I met three other hikers out for the honor hike. Two were day hikers from the Army War College in Carlisle, who enjoyed the botany along the trail.  I met a section hiker on her way to Pine Grove Furnace for the night's camp. She was walking 20 miles for the weekend and carried a small hand-made pennant with "Stronghold" painted lengthwise, hearts in place of the o's. A combat veteran herself, she talked about her annual "big hikes"  doing sections of the AT until she will have completed it over five years.

The poet's rest. 

 I also met a group of trail poets who had started in Harper's Ferry and were headed to the Pallisades. They were writing about their excursion in a shared journal full of poems and sketches. They'd found a delightful place to rest in a bear hug of boulders. They loved Amos and spoke quietly of what had happened in Virginia while one of them sketched him. "The AT trail community is tight. A loving, moving family of hikers all out here for their own reasons, but always safe and supported by each other," one of the poet-hikers said. Violence is very rare on the AT so the attacks and Ron's killing had shaken these women - as it had the entire AT community. They read a few poems that included Ron and the sense of violation they felt - a kind of emotional disarray.

Pink Lady Slippers

Ron Sanchez had discovered that long distance hiking was key to his recovery and for making sense of life after service. As I came across birds and flowers and spectacular rock formations I was sad that these were some of the things Stronghold would never experience in my home state.  Thrush song, some of the most beautiful Appalachian bird music, filled the forest. In the distance someone was running his coonhounds and their baying caught Amos' attention.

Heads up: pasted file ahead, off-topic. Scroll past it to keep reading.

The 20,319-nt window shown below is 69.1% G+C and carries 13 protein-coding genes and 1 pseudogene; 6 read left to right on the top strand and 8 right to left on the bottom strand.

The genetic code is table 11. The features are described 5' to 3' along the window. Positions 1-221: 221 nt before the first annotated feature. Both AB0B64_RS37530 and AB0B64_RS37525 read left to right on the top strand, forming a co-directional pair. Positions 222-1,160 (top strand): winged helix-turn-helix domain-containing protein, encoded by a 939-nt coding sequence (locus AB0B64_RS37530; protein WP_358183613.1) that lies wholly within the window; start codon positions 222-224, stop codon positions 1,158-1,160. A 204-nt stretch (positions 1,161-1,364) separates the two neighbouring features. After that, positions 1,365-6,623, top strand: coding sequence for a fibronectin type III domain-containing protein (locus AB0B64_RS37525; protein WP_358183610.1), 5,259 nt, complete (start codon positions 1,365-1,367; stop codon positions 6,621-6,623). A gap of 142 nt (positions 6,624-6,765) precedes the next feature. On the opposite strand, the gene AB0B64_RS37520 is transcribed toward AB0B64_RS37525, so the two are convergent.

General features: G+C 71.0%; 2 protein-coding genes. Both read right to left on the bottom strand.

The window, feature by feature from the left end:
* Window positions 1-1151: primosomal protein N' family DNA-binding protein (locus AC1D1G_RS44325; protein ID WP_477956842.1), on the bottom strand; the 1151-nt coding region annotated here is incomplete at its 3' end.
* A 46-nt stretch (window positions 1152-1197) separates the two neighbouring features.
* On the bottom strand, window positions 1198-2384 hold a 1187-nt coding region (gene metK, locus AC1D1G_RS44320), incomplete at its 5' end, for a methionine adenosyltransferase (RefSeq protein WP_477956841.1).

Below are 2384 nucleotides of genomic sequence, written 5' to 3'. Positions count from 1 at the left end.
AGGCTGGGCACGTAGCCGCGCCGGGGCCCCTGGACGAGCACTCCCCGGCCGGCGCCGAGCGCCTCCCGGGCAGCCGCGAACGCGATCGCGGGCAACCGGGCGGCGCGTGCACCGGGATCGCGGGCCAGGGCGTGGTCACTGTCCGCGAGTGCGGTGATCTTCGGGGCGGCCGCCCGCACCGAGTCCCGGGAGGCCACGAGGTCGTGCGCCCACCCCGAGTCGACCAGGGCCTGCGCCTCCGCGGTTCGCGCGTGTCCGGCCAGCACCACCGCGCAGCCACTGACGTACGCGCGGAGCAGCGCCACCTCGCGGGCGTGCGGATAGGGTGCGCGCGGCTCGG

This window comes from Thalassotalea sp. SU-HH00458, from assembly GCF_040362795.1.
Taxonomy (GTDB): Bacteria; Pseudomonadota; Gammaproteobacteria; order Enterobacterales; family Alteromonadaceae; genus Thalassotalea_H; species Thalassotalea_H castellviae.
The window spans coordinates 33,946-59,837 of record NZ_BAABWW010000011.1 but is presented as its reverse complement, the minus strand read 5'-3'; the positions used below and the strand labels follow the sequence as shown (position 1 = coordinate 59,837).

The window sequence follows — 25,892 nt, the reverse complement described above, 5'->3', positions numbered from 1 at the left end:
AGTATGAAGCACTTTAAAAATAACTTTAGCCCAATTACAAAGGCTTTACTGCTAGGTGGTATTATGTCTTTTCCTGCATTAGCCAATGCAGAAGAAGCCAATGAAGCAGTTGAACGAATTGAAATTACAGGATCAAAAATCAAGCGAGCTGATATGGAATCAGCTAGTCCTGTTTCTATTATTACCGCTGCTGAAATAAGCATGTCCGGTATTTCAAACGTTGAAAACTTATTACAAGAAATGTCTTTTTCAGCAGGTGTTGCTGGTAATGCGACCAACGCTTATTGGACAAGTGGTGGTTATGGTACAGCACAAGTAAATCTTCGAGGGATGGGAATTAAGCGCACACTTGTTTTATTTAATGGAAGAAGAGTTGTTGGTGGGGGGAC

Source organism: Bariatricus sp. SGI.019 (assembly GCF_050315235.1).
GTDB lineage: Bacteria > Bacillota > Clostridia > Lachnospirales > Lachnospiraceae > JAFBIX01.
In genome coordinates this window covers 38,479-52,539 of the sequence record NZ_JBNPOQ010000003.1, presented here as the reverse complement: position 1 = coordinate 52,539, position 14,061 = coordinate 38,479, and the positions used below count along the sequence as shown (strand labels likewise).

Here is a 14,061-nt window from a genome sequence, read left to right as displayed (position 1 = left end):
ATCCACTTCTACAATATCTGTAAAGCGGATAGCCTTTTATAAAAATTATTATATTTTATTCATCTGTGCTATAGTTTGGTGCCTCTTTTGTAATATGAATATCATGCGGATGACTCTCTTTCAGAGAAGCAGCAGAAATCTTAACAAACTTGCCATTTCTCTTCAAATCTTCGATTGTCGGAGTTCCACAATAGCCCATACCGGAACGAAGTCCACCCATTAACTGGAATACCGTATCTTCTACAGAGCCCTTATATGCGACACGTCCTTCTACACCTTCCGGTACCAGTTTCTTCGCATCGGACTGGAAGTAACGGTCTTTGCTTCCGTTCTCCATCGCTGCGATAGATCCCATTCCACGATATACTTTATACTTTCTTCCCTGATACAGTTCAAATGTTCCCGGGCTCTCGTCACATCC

Amos listens to coonhounds baying on a run.

As I stopped to read aloud again from Walking With Spring  a chorus of birdsong rose around me and a light breeze buffeted the canopy overhead. Chestnut oak leaves rattled and maples swooned. A light shower passed over but not a drop made it the ground, intercepted by the forest. Two section hikers came by and petted Amos. "Where are you headed?" I asked. "To the Delaware Water Gap, maybe in a week's time," one hiker answered while the other snuggled into Amos' ears. "Then we head back to Andrews Base until next year when we'll go from the Gap to the Whites." Andrews Air Force Base is in Southern Maryland and they had the look of military men.

Rock gardens of quartzite and lichen in the misty green light of late spring. 

The Appalachian Trail has produced its own genre of travel-adventure writing and nearly all of it pertains to the trail as a path for finding answers or healing. On my shelves at home I have all the AT classics from Grandma Gatewood's Walk to Becoming Odyssa and all are inspirational. I wondered about all the untold stories of finding purpose, redemption, healing, or transformation that the AT keeps to itself for the trail really is a parable of life, full of difficulties and hard choices, that most of us don't know another is dealing with.

Finishing with a bridge over Whiskey Springs!

When I returned home and posted my honor walk to our women's AT hiking Facebook page I was one among hundreds doing so. Other social media sites dedicated to the AT were full of honor walk pictures and the hashtag #ATSTRONGHOLD in remembrance. It was a great day for a hike with thousands of others around the country doing the same in honor of a hero.

Whiskey Springs to the Carlisle Road, 10 mile out-and-back.  


Earl Shaffer. Walking With Spring. (First Edition, Appalachian Trail Conservancy.  June, 2004). Fourth reprinting in paperback.

Katherine Miles of Outside Online featured this beautiful bio of Ron Sanchez: